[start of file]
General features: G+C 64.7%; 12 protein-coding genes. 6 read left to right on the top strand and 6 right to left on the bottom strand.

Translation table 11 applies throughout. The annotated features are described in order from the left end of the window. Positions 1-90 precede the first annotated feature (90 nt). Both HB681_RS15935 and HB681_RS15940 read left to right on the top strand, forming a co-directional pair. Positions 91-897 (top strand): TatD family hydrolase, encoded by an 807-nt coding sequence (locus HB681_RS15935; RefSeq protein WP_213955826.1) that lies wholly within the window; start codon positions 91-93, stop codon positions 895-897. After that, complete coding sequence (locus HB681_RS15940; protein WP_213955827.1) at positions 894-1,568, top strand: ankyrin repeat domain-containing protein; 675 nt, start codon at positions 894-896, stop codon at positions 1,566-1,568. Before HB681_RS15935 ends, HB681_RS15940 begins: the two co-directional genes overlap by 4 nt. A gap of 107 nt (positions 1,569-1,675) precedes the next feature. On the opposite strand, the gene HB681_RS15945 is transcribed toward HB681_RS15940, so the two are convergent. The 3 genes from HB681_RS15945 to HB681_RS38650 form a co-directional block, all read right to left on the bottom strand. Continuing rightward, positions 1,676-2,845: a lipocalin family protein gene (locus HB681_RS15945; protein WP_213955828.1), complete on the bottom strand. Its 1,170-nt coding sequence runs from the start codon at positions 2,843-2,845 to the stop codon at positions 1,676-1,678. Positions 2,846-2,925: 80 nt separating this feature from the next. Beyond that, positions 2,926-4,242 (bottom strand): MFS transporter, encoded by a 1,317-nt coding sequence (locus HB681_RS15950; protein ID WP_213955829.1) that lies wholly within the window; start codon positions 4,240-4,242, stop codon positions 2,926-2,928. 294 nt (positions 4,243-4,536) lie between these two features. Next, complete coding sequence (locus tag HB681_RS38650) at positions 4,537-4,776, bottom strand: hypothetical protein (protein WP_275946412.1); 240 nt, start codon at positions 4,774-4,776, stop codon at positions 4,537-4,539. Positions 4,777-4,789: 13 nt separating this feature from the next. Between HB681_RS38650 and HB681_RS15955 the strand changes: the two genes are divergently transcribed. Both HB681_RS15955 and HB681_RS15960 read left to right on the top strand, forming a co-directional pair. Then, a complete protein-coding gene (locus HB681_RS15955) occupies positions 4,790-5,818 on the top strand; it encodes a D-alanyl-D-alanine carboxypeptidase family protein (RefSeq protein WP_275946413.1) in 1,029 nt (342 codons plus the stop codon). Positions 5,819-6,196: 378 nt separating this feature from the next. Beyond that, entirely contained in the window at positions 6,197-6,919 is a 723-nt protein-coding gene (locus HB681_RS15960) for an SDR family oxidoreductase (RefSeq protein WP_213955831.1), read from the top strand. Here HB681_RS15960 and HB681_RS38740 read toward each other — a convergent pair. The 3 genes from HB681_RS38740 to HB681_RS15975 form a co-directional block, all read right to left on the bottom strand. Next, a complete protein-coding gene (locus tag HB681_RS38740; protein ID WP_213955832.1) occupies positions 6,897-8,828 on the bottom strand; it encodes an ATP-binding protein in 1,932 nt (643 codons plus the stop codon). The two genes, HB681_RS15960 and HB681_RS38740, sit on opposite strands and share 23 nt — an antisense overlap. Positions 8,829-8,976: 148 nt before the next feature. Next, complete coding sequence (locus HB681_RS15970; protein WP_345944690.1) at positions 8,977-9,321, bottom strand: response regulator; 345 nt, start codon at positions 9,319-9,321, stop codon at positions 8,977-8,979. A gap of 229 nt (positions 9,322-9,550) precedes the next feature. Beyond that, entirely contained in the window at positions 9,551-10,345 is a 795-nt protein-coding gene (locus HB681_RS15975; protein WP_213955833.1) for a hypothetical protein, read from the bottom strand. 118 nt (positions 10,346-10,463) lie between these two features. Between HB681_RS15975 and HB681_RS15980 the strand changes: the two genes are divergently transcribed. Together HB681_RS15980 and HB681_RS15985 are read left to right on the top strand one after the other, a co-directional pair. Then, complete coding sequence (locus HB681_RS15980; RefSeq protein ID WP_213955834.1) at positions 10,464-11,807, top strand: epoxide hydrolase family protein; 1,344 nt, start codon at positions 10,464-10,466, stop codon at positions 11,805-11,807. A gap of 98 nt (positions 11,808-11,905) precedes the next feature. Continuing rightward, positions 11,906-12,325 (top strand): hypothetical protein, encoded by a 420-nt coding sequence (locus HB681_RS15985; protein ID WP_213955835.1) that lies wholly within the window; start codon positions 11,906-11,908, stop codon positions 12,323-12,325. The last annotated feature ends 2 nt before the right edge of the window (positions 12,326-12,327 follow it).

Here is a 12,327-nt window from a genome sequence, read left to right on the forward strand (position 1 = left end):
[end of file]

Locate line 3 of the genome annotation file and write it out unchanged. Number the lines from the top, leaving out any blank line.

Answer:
Here is a 12,327-nt window from a genome sequence, read left to right on the forward strand (position 1 = left end):